Microsoft may have set the bar "too low" for its Cloud Solution Provider (CSP) direct partners, one partner has said as the date for changes to the programme looms.
In May, the vendor announced that changes to the requirements of its CSP partner programme would come into effect from 31 August, raising the threshold to become a direct partner.
Launched in 2014, the Microsoft CSP programme is designed to enable resellers to offer Microsoft cloud Solution, including Office 365, via monthly billing.
Under the programme, partners are broken into two tiers: direct and indirect partners. Direct partners can buy cloud services straight from Microsoft to sell to the end consumer, and indirect partners must go through a distributor to purchase the cloud service from the vendor.
The new criteria coming into effect at the end of the month will require direct partners to provide at least one managed service, IP service, or customer solution application, and then purchase support software from Microsoft to the tune of $15,000 (£11,632).
If partners cannot or choose not to meet this criteria, they will become an indirect CSP partner of Microsoft.
"We are updating our CSP direct bill enrollment requirements to ensure our partners are positioned to address the growing customer demand for cloud solutions," a Microsoft representative told CRN.
"As always, Microsoft provides a long runway to meet any significant changes to requirements which may affect partner status. Microsoft's network of indirect CSP partners are also investing in solutions and support to bring additional value to partners worldwide."
Dan Scarfe, founder of New Signature, told CRN that his company would remain a direct partner, adding that he "can't imagine" a huge number of providers will make the cut to remain direct.
But he added that the impact on those partners moving from direct to indirect with likely be small.
"In this new cloud world, there's a few extra points of margin that you might lose going through distribution - it's not make or break. There's not really much money to be made reselling these things anyway; the money to be made is in the value that you can provide on the top of it," he said.
"This is a new programme for Microsoft; it's reinvented its licensing programme from the ground up and as is always the case with these things, you see what works and what doesn't work.
"Perhaps that bar was a little too low to become a direct provider and customers suffered as a result. [Microsoft] is now just tweaking it to make it more streamlined and leveraging its distribution channel that already exists."
Online reports suggest that Microsoft's 5,000 global CSPs could be cut by four fifths under the new criteria, however when contacted by CRN the vendor refused to comment on exact numbers.
"The number of partners participating via direct bill constitute a very small fraction of the total number (and growing number) of partners transacting via CSP," the Microsoft representative said.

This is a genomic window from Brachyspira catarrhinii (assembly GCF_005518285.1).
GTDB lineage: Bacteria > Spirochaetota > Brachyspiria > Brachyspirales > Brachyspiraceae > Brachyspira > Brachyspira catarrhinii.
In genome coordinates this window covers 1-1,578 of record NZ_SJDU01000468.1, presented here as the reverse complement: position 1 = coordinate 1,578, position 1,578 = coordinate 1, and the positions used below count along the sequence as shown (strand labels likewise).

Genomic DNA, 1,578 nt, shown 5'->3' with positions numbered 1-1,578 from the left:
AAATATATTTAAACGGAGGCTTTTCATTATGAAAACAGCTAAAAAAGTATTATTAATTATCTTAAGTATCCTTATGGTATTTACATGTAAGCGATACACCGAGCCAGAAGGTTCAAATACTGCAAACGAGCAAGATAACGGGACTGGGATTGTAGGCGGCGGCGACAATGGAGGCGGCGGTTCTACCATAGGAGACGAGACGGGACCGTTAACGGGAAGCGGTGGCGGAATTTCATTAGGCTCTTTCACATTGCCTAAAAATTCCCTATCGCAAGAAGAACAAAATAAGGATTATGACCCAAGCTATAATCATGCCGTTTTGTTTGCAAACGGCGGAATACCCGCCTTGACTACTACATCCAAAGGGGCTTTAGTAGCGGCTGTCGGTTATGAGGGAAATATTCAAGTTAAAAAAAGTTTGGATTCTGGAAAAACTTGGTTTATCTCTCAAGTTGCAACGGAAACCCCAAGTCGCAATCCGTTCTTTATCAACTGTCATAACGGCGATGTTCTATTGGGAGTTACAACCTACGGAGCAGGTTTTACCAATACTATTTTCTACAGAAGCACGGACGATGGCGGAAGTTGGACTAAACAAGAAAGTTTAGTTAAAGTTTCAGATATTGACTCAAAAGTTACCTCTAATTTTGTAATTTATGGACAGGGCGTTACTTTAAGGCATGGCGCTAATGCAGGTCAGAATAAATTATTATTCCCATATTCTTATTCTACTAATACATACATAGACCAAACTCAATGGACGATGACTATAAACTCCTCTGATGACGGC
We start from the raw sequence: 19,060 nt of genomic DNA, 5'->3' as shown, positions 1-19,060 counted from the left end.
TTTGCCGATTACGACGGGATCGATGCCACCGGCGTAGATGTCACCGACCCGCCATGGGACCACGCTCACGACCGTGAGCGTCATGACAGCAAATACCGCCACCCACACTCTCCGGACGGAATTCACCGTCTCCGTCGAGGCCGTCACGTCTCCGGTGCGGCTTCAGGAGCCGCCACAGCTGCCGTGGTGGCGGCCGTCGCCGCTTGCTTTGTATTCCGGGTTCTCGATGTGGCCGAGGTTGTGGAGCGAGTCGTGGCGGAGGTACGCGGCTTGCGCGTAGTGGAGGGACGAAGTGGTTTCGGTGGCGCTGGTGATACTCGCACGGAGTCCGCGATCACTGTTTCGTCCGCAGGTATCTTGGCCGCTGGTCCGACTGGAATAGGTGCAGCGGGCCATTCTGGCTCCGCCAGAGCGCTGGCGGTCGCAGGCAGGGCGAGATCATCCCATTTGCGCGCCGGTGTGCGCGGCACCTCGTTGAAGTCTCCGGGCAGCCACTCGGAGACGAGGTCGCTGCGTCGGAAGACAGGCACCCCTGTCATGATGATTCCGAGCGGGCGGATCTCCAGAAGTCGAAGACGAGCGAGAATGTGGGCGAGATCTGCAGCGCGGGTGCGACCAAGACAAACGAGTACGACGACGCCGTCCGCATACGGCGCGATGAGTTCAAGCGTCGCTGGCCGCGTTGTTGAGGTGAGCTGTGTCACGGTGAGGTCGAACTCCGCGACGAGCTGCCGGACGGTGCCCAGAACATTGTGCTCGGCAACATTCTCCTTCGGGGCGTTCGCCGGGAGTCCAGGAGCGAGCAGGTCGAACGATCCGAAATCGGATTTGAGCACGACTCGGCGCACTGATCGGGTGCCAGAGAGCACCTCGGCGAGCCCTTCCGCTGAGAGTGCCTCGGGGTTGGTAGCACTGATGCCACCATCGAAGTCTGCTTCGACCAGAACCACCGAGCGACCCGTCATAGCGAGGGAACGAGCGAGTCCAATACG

There is also suggestion from the vendor that a revenue threshold may need to be reached in order to retain direct partnership.
"We are monitoring annual performance to confirm that direct partners who meet these requirements are demonstrating steady business growth," they said.
"There are no specific performance goals in place at this time, but Microsoft may implement a performance bar in the future," the spokesperson said.
Alex Tatham, MD of Westcoast, said that distributors are well positioned to help partners switching from the direct to indirect model.
"A lot of resellers signed up with Microsoft because it felt like the right thing to do without knowing what they had to do in order to safely execute on some of the programmes that Microsoft was driving," Tatham said.
"I think this is generally good news because all the distributors have proved themselves adept at helping resellers do their billings, sales and support."
Tatham agreed that Microsoft had initially signed up too many direct partners and that its decision to change requirements is an attempt to cull that number.
"I think it found that because anybody could sign up, it was spending a lot of admin time signing people up for very little business," he said.
"It wanted everyone to make sure that they moved to the cloud, and clearly there is still a great drive to be able to do that. But I think it signed up too many people too easily and had too many accounts to process."
Tatham added that Westcoast would provide a "warm home" to any partner who finds themselves newly indirect after 31 August.
"This isn't necessarily a bad thing. This shouldn't stop them on their journey to take their end users to the cloud."
"It will probably save them time and hassle in terms of who they transact with because they would be transacting with Westcoast in a number of different areas," he explained, adding that the distributor would take the "pain away" for any CSP partner who struggled with Microsoft.
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